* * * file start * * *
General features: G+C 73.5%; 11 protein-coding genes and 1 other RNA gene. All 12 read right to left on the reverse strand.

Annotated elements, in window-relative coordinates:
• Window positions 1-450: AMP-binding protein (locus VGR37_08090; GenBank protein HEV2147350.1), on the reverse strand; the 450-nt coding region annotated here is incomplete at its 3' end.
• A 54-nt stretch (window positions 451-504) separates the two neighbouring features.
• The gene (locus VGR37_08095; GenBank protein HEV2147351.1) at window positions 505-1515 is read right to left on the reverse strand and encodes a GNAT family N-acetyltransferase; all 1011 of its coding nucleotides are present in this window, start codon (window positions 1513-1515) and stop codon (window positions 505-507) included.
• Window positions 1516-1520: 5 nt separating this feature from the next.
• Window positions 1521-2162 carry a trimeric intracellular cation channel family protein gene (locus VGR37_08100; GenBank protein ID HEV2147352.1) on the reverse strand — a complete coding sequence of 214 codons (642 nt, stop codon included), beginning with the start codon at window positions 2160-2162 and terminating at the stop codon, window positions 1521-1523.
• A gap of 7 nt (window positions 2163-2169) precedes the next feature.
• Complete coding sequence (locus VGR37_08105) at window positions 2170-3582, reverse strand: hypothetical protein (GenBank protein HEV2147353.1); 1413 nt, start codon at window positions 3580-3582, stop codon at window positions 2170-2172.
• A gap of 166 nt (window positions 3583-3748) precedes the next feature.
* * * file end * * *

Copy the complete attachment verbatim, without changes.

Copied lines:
General features: G+C 73.5%; 11 protein-coding genes and 1 other RNA gene. All 12 read right to left on the reverse strand.

Annotated elements, in window-relative coordinates:
• Window positions 1-450: AMP-binding protein (locus VGR37_08090; GenBank protein HEV2147350.1), on the reverse strand; the 450-nt coding region annotated here is incomplete at its 3' end.
• A 54-nt stretch (window positions 451-504) separates the two neighbouring features.
• The gene (locus VGR37_08095; GenBank protein HEV2147351.1) at window positions 505-1515 is read right to left on the reverse strand and encodes a GNAT family N-acetyltransferase; all 1011 of its coding nucleotides are present in this window, start codon (window positions 1513-1515) and stop codon (window positions 505-507) included.
• Window positions 1516-1520: 5 nt separating this feature from the next.
• Window positions 1521-2162 carry a trimeric intracellular cation channel family protein gene (locus VGR37_08100; GenBank protein ID HEV2147352.1) on the reverse strand — a complete coding sequence of 214 codons (642 nt, stop codon included), beginning with the start codon at window positions 2160-2162 and terminating at the stop codon, window positions 1521-1523.
• A gap of 7 nt (window positions 2163-2169) precedes the next feature.
• Complete coding sequence (locus VGR37_08105) at window positions 2170-3582, reverse strand: hypothetical protein (GenBank protein HEV2147353.1); 1413 nt, start codon at window positions 3580-3582, stop codon at window positions 2170-2172.
• A gap of 166 nt (window positions 3583-3748) precedes the next feature.